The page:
SENCELL FROM LIFECARE
REPEAT CONTACT ADVISED
Patients who see the same doctor over
again have lower death rates, a study
suggests (as reported by the BBC). The
benefits applied to visits to GPs and
specialists and were seen across different
cultures and health systems. University of
Exeter researchers said the human aspect of
medical practice was "potentially life-saving"
but had been neglected. GPs' leaders said
they recognised the value of patients seeing
'their own' doctor.
Because of intense workforce pressures,
however, this could mean waiting even
longer for an appointment, the Royal
College of GPs said. Continuity of care
is known to be particularly beneficial
for patients with chronic conditions,
long-term mental health issues and
complex needs. The study, published
in BMJ Open, analysed the results of
22 studies in nine countries, including
England, France, US, Canada and
South Korea. Eighteen of the studies
indicated that contact with the same
doctor over an average of two years
meant fewer deaths over the periods
Norwegian life-science company Lifecare
has gone public on the stock exchange
in Oslo in order to continue its advanced
development of solutions for diabetes.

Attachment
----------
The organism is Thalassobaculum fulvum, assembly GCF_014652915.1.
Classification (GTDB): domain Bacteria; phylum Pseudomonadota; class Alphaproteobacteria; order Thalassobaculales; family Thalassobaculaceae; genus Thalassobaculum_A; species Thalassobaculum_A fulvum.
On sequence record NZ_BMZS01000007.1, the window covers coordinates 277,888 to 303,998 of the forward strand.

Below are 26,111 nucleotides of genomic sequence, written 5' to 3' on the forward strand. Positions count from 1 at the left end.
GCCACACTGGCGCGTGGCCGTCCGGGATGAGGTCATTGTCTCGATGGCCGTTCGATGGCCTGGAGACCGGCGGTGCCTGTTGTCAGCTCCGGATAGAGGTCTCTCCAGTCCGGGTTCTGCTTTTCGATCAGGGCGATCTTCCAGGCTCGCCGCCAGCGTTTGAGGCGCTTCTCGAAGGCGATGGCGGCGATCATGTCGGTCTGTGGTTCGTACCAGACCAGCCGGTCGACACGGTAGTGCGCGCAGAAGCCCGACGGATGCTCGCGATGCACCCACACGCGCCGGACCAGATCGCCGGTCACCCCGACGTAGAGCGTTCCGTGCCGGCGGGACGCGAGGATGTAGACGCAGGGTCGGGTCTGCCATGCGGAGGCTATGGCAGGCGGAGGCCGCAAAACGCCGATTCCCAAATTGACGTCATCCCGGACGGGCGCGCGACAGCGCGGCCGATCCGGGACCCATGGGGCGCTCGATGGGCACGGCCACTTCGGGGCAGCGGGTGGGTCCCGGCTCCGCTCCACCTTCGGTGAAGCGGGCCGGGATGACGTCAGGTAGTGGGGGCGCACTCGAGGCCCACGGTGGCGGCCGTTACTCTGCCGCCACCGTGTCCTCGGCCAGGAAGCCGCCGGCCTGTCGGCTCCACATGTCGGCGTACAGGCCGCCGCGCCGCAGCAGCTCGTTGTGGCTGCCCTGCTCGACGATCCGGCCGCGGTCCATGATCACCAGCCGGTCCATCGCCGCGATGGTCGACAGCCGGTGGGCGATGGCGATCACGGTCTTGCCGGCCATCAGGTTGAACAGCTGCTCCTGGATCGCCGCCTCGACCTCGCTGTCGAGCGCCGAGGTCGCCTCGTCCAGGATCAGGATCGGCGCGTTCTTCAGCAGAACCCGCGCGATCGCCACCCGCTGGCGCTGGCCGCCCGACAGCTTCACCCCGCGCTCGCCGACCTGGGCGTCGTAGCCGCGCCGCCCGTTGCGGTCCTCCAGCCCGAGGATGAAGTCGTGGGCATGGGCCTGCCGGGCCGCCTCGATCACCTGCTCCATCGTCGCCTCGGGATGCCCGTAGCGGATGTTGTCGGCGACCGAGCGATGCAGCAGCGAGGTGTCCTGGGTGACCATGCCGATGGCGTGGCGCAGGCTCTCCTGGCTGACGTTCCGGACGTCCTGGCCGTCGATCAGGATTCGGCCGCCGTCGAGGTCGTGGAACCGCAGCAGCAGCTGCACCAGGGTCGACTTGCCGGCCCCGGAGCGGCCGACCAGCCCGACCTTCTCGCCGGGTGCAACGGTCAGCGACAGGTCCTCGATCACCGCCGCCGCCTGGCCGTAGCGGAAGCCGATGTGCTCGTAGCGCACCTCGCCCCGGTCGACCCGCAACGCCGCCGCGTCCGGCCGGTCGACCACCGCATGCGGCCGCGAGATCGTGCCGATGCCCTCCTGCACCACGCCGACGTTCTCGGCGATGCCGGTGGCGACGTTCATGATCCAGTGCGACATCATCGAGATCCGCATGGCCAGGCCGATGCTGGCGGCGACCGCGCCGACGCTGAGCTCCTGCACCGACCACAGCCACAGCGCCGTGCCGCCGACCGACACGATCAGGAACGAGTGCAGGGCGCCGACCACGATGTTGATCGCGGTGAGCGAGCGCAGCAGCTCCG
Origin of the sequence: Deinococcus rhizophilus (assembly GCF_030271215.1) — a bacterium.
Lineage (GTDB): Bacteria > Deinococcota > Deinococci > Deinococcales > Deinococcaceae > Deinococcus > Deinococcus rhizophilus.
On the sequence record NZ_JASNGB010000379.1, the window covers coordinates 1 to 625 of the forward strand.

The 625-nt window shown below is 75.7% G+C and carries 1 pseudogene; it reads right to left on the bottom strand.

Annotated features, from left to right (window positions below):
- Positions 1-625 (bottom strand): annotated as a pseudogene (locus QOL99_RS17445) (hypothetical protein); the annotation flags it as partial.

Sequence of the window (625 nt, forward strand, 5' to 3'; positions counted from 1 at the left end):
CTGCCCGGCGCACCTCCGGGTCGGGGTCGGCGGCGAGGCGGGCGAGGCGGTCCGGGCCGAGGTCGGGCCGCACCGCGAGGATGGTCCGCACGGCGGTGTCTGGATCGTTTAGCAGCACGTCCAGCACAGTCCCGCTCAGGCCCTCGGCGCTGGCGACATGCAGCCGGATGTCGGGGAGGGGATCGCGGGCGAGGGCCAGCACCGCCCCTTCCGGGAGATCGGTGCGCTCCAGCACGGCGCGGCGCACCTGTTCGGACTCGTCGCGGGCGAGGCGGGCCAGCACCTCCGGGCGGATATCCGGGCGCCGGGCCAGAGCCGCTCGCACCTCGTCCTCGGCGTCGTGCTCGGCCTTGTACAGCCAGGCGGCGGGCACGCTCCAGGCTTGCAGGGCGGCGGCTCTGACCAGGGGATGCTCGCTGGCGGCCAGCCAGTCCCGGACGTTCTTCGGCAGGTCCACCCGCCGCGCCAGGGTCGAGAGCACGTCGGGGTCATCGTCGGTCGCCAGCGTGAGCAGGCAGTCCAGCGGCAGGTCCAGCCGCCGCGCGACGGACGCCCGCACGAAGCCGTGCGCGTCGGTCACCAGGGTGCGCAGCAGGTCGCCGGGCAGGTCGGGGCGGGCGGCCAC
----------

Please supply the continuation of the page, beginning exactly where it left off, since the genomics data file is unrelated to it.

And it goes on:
Lifecare researches and develops miniature
CGM sensors called Sencell.
Rune Frisvold, CEO, Lifecare says,
"Sencell is an implantable glucose
sensor that is injected under the skin on
the arm. The aim is that the sensor is in
the body for a minimum of six months
detects changing glucose levels by
measuring osmotic pressure. We can
read the glucose levels continuously.
These levels will be communicated
wirelessly to your watch or phone in
proximity. We are going to finalize the
clinical trials, apply for European approval
and develop a working prototype within
the next three years."
LIFECARERS: from left to right: Board Member Joacim Holter,
CEO Rune Frisvold, Chairman of the Board C. Saure, with Stig
Bratfos and Anette Roth - Carnegie.
studied, compared with other patients.
The researchers said continuity of care
was important and should be given a
higher priority in healthcare planning.
Prof Philip Evans, from the University
of Exeter Medical School, said:
"Continuity of care happens when a
patient and a doctor see each other
repeatedly and get to know each other.
This leads to better communication,
patient satisfaction, adherence to
medical advice and much lower use of
Beta Bionics has received FDA approval
to begin recruitment for home-use studies
testing the insulin-only configuration of its
iLet bionic pancreas system in a series
of trials in adults and children with Type
1 diabetes (T1D). This trial is the first to
use the iLet device, which is capable of
dosing only insulin, only glucagon, or both
hormones as needed (referred to as being
bi-hormonal). Embedded in the system
are clinically tested dosing algorithms
driven by machine learning that calculate
and dose insulin and/or glucagon as
needed based on data from CGM. The
iLet is designed to autonomously control
the wearer's blood-glucose levels and
continuously adapt to their insulin needs.
The iLet to be used in this trial integrates
glucose data from the Dexcom G5 CGM.